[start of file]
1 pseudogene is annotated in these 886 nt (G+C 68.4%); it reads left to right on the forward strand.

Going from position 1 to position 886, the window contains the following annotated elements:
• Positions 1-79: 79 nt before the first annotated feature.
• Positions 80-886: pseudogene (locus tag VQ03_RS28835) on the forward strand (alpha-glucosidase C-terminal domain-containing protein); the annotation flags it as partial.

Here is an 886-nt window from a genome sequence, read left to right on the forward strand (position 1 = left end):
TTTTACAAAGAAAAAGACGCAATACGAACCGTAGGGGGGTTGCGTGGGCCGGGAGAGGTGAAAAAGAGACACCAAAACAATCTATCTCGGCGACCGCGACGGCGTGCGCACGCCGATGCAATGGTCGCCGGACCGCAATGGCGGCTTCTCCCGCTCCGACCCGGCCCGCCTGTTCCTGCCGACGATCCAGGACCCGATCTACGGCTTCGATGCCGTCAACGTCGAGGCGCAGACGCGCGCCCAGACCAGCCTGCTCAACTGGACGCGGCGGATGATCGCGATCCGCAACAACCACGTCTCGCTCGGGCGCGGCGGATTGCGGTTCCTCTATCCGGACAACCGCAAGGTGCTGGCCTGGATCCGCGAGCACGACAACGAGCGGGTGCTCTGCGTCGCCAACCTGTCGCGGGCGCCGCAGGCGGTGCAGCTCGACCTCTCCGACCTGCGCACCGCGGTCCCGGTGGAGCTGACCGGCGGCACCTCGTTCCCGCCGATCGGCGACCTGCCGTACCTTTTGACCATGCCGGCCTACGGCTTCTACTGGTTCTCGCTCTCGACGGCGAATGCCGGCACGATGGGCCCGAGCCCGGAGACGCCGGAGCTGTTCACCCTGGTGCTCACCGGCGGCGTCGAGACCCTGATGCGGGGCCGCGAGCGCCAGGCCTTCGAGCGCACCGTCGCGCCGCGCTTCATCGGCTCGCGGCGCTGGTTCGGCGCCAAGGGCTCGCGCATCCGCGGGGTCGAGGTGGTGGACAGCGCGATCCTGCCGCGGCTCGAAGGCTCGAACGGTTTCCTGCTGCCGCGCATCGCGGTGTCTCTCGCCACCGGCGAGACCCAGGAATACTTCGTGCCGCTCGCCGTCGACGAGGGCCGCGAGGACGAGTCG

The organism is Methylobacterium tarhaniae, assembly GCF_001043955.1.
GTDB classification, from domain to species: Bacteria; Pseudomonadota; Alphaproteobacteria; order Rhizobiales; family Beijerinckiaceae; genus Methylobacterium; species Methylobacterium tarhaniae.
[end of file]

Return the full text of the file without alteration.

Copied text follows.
1 pseudogene is annotated in these 886 nt (G+C 68.4%); it reads left to right on the forward strand.

Going from position 1 to position 886, the window contains the following annotated elements:
• Positions 1-79: 79 nt before the first annotated feature.
• Positions 80-886: pseudogene (locus tag VQ03_RS28835) on the forward strand (alpha-glucosidase C-terminal domain-containing protein); the annotation flags it as partial.

Here is an 886-nt window from a genome sequence, read left to right on the forward strand (position 1 = left end):
TTTTACAAAGAAAAAGACGCAATACGAACCGTAGGGGGGTTGCGTGGGCCGGGAGAGGTGAAAAAGAGACACCAAAACAATCTATCTCGGCGACCGCGACGGCGTGCGCACGCCGATGCAATGGTCGCCGGACCGCAATGGCGGCTTCTCCCGCTCCGACCCGGCCCGCCTGTTCCTGCCGACGATCCAGGACCCGATCTACGGCTTCGATGCCGTCAACGTCGAGGCGCAGACGCGCGCCCAGACCAGCCTGCTCAACTGGACGCGGCGGATGATCGCGATCCGCAACAACCACGTCTCGCTCGGGCGCGGCGGATTGCGGTTCCTCTATCCGGACAACCGCAAGGTGCTGGCCTGGATCCGCGAGCACGACAACGAGCGGGTGCTCTGCGTCGCCAACCTGTCGCGGGCGCCGCAGGCGGTGCAGCTCGACCTCTCCGACCTGCGCACCGCGGTCCCGGTGGAGCTGACCGGCGGCACCTCGTTCCCGCCGATCGGCGACCTGCCGTACCTTTTGACCATGCCGGCCTACGGCTTCTACTGGTTCTCGCTCTCGACGGCGAATGCCGGCACGATGGGCCCGAGCCCGGAGACGCCGGAGCTGTTCACCCTGGTGCTCACCGGCGGCGTCGAGACCCTGATGCGGGGCCGCGAGCGCCAGGCCTTCGAGCGCACCGTCGCGCCGCGCTTCATCGGCTCGCGGCGCTGGTTCGGCGCCAAGGGCTCGCGCATCCGCGGGGTCGAGGTGGTGGACAGCGCGATCCTGCCGCGGCTCGAAGGCTCGAACGGTTTCCTGCTGCCGCGCATCGCGGTGTCTCTCGCCACCGGCGAGACCCAGGAATACTTCGTGCCGCTCGCCGTCGACGAGGGCCGCGAGGACGAGTCG

The organism is Methylobacterium tarhaniae, assembly GCF_001043955.1.
GTDB classification, from domain to species: Bacteria; Pseudomonadota; Alphaproteobacteria; order Rhizobiales; family Beijerinckiaceae; genus Methylobacterium; species Methylobacterium tarhaniae.